Kids can even have fun letting their imaginations run wild with the dress ups. Why not try on a Greek helmet or the Queen’s dress.
There’s extensive information about accessibility, parking and entry on the Museum of Democracy website here.
Thanks to Sue and kids for sharing their family pics.
When we tell the kids that we are going to Canberra, the immediate reply is, ‘Can we go back to Questacon’? I’m sure we aren’t the only family to have this same request over and again. Questacon is otherwise known as the National Science and Technology Centre, and basically it is loads of science experiments that are ‘cool’. With a plethora of hands-on activity stations, many at waist height, don’t be fooled that Questacon is only for the kids. Just quietly us adults love it too!
Questacon has several shows and ‘rooms’ which are constantly updating, so that every visit has something new. On our last visit we tried out The Shed and Fundamental. These 2 new zones involve using science to build something, or interactive activities to teach classical science in a fun way. There are always helpful staff members on hand to demonstrate experiments or give a hand if help is needed. For the 0-6 year olds, Mini-Q is a section of role playing, water play and fun so that even the youngest visitors are learning through hands on interaction.
Questacon is ideal for its variety of wheelchair accessible activities. Disabled parking is available and once inside, there are ramps or lifts connecting the various levels. Throughout Questacon there are several large stand-alone disabled bathrooms. The Companion Card is accepted.
You can read our tips for Questacon in our full review here.
NATIONAL ZOO & AQUARIUM
What do you do when you see a giant Burmese python around your sister’s neck? Laugh hard and admire her greatly it would seem. AJ and BJ met Bernice the Burmese python while at the National Zoo and Aquarium. BJ was very keen for a pat. Given it is hard for him to regulate his grasp, it was a squeeze. AJ reported Bernice tightened her grip (justifiably so) when BJ tightened his. Thus, BJ just got to look for the rest of the time!
Housing a zoo, aquarium and lodging, we especially enjoyed seeing rare species in the new open-range expansion. All exhibits including the aquarium are accessible via ramps, and although some paths are sloped, there is a well-marked accessible circuit around the zoo. Wheelchairs and motorised scooters are available for hire also.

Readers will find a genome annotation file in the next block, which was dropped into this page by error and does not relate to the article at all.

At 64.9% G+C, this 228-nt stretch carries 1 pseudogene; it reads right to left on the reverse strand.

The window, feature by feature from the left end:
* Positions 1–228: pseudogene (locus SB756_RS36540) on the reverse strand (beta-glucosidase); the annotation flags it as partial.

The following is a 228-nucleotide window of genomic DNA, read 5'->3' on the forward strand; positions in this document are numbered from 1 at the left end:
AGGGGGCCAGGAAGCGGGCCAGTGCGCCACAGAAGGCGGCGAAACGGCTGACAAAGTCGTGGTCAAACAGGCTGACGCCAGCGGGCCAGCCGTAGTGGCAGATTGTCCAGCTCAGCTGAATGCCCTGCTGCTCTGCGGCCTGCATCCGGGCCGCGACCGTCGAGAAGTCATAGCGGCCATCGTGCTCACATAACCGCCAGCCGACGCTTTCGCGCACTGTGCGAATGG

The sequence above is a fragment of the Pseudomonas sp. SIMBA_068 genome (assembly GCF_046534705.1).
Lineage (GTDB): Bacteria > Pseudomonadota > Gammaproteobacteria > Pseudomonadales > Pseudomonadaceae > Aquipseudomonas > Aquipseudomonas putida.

Full review to come soon and in the meantime check out the National Zoo & Aquarium’s website.
NATIONAL PORTRAIT GALLERY
For lovers of art the National Portrait Gallery is a must-see attraction in Canberra. With lovely open spaces this is an easy all-weather wheelchair accessible activity
Accessible parking is available under the building with lift access to the gallery. Accessible bathrooms are available and there’s a lovely gift shop for those inclined to shop for unusual items.
The exhibitions change regularly so check the National Portrait Gallery website for more information about current events.
NATIONAL MUSEUM OF AUSTRALIA
On each visit to Canberra we have difficulty choosing what to see and do but the National Museum of Australia has drawn us back several times. The changing exhibitions, easy access and free entry always make it a winner with our family.
On our last visit Kspace was a huge hit with the kids. Kspace is the Museum’s interactive adventure game for kids. The kids loved building their own time-travelling robot and then blasting off to explore a mystery location in Australia’s past. Plan your visit by checking the session times and booking requirements.
Accessible parking is available close to the museum’s entrance and accessible bathroom facilities are excellent.
You can read more about the National Museum of Australian here.
ROYAL AUSTRALIAN MINT
Ahhhh, if only I had free reign in the Mint for a few hours! How lovely to be surrounded by all that money. Alas, we visited the Royal Australian Mint and I am only richer in knowledge. Entry is free and it’s fantastic for kids to see how our coins are made.
You can see real robots in action including Titan, the strongest robot at the Mint, capable of lifting 1000 kilograms! Discover the Holey Dollar and Dump, Australia’s first minted coins – made by a convicted forger, as you wander through the national coin collection.
The Royal Australian Mint is accessible and you can read further about its access here.
OLD BUS DEPOT MARKETS
I’m a shopper from way back. A weekend getaway or holiday just isn’t the same without some browsing and the Old Bus Depot Markets is one of my favourite places to do it in Canberra. Not only do they have a wonderful range of stalls with hand made goods including jewellery, clothing and art, but the variety of food always has my eyes popping. It’s usually our last stop on our Canberra itinerary on a Sunday and we go home with lots of goodies including the best bagels I’ve had in Australia.
The market is popular with locals and visitors so arriving early will make parking easier.